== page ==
Proposal: Strict types
Roman Leshchinskiy
rl at cse.unsw.edu.au
Mon Feb 21 16:20:23 CET 2011
Edward Z. Yang wrote:
>
> * The bog-easy way of pulling this off (from the implementation side)
> would just be "seq", but ignore that it exists when you're performing
> rewrite rules. [1]
Yes, though I doubt it's all that easy. It isn't necessarily clear under
exactly which conditions this should happen. We could say that we want the
rule "f (g x) = f' x" to fire in this case:
case g x of y -> f y
What about this case, though?
case g x of y ->
case h x of z -> f y
Or this?
case g x of y ->
case y of (y1,y2) ->
case y1 of _ ->
case y2 of _ -> f y
In general, two function applications can be quite far apart in the
presence of seqs and they won't be brought together by the simplifier
because those seqs introduce an artificial ordering on the computations.
> So it seems to me that once we decide that a structure ought to be
> unboxed (strict), then there's no point in applying anymore rewrite rules:
> we presumably want the unboxed structure because it's now going to be
> shipped to the far ends of the earth, traversed in non-rewritable ways,
> etc. So in this sense, the failure of strict rewrite rules to make sense
> is sensible.
I disagree. Here is an example from DPH. A central operation is mapD which
applies in parallel a function to a distributed value (Dist). The
intention is that each thread will apply this function to its private
value:
mapD :: (a -> b) -> Dist a -> Dist b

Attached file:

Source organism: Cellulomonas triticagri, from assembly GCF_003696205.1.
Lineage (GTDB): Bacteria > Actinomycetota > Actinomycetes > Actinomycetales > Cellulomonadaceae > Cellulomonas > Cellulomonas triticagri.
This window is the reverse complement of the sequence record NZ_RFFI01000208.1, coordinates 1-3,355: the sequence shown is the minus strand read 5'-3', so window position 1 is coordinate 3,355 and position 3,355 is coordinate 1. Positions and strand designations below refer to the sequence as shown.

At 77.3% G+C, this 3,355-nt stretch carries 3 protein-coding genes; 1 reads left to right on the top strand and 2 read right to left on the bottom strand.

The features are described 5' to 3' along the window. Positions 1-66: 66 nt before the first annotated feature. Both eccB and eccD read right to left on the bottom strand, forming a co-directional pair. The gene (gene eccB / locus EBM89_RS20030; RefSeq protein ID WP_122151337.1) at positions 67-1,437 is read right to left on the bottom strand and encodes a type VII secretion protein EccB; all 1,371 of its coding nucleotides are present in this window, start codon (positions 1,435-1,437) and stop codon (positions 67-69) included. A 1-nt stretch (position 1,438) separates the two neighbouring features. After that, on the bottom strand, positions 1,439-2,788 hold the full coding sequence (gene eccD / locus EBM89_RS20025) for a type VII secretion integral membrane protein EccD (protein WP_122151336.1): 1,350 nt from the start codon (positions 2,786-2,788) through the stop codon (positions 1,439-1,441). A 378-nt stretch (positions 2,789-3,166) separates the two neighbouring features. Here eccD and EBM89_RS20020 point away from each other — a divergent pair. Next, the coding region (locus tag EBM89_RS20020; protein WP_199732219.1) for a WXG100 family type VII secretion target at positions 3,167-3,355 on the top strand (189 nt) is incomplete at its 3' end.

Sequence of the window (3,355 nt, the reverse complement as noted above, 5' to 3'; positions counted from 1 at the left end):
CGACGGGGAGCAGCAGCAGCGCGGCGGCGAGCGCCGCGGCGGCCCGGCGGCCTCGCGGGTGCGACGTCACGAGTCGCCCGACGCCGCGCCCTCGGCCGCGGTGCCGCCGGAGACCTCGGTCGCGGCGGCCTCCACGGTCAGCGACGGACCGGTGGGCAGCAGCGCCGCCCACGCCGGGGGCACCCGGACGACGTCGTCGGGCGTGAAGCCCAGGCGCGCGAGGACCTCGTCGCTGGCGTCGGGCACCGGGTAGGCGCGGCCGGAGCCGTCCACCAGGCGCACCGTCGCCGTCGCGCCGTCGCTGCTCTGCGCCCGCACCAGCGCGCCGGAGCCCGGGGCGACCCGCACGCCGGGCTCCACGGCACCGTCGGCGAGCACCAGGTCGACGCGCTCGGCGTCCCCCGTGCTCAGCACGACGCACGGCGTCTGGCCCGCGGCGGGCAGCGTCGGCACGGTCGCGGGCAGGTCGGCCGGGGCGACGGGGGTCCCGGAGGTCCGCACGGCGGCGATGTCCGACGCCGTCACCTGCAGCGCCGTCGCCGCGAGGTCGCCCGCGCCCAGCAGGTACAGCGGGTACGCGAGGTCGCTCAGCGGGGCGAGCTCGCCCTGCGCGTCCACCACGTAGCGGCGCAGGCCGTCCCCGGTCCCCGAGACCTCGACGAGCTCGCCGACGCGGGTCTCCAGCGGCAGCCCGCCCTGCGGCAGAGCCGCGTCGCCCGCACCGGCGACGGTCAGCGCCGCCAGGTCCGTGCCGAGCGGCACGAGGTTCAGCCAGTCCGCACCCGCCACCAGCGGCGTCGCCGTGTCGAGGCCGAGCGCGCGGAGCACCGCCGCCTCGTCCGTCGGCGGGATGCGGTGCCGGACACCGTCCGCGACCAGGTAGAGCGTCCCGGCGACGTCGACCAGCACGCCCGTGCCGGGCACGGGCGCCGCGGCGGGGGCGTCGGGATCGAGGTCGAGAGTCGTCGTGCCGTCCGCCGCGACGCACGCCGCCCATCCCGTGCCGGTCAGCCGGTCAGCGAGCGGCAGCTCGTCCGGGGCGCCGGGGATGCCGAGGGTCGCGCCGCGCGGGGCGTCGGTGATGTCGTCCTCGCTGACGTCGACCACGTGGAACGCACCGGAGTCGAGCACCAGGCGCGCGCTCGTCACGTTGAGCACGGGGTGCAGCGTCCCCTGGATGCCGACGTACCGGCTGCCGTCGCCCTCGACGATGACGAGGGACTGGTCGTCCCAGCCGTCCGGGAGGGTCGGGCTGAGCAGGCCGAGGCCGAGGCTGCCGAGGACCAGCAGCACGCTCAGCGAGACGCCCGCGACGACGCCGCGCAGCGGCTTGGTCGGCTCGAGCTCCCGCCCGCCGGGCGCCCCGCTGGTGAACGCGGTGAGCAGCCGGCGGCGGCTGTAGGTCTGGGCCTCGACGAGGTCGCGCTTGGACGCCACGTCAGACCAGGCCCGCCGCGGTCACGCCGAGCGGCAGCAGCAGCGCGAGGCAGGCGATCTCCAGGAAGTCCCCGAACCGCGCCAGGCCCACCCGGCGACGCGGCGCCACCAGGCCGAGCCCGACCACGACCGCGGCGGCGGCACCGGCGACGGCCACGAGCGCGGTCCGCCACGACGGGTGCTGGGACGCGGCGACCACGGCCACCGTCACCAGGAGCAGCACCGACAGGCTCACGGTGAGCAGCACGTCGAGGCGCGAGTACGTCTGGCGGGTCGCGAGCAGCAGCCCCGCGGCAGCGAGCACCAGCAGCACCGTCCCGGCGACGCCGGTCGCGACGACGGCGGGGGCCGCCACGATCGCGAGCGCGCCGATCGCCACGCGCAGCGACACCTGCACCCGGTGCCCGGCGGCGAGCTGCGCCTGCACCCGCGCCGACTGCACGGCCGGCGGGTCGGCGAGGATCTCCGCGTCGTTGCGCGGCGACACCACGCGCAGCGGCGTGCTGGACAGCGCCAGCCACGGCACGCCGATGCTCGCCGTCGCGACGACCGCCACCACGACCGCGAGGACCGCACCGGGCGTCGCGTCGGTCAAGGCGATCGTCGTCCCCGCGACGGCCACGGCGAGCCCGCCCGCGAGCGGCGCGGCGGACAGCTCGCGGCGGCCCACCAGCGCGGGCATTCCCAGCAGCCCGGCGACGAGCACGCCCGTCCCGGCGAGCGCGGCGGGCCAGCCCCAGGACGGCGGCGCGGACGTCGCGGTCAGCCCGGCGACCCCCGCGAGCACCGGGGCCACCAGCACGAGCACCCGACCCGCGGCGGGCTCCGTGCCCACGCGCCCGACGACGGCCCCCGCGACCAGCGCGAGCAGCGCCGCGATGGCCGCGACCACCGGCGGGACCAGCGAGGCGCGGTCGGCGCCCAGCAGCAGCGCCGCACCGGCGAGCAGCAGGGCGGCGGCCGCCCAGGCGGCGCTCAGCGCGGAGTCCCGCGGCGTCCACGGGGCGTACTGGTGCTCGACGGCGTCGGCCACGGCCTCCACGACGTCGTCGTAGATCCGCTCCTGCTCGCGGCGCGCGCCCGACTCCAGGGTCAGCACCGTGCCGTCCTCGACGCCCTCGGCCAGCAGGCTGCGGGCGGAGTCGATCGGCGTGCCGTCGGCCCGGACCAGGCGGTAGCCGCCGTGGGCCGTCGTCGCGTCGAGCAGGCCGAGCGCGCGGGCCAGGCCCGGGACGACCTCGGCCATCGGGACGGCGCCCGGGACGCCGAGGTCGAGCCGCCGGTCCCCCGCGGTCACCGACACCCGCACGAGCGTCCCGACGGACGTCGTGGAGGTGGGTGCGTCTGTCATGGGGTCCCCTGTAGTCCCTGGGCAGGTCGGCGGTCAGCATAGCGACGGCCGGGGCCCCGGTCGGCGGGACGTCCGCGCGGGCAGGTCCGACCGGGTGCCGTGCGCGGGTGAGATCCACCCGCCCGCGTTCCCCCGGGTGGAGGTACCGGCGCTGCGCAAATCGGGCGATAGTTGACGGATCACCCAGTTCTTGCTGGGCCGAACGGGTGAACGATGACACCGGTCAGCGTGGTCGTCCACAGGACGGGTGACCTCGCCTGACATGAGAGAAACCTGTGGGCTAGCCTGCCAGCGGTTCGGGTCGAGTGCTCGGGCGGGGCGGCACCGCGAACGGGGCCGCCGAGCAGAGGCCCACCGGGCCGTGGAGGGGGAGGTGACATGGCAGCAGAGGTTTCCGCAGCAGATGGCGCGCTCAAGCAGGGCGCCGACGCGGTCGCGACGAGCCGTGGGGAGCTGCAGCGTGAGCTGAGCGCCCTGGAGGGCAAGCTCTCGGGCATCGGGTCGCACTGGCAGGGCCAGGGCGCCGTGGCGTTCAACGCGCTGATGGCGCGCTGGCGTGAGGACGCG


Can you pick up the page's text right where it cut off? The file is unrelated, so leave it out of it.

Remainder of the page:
We have the obvious rewrite rule:
"mapD/mapD" mapD f (mapD g x) = mapD (f . g) x
Now, mapD fully evaluates its argument before passing it to the function
so using strict types here seems like a good idea.
Suppose we use strict pairs:
data a :*: b = !a :*: !b
and get an intermediate term like this:
mapD (\(x:*:y) -> f1 x :*: g1 y) $
mapD (\(x:*:y) -> f2 x :*: g2 y) xy
The "mapD/mapD" rule gives us this:
mapD (\(x :*: y) -> case f2 x of x' ->
case g2 y of y' ->
case f1 x' of x'' ->
case g1 y' of y'' -> x'' :*: y'') xy
If we have rules for f1/f2 and g1/g2, they won't fire even though we
really want them to. Contrast this with lazy pairs:
mapD (\(x,y) -> (f1 x, g1 y)) $
mapD (\(x,y) -> (f2 x, g2 y)) xy
=
mapD (\(x,y) -> (f1 (f2 x), g1 (g2 y))) xy
Here, the rules will fire without any problems. But now GHC doesn't know
that x and y are fully evaluated (or, rather, that it's ok to evaluate and
unbox x and y before doing anything else like executing loops).
Note that f1 and g1 will usually be strict so the two versions are really
semantically equivalent. But GHC won't necessarily be able to figure this
out on its own.
Roman
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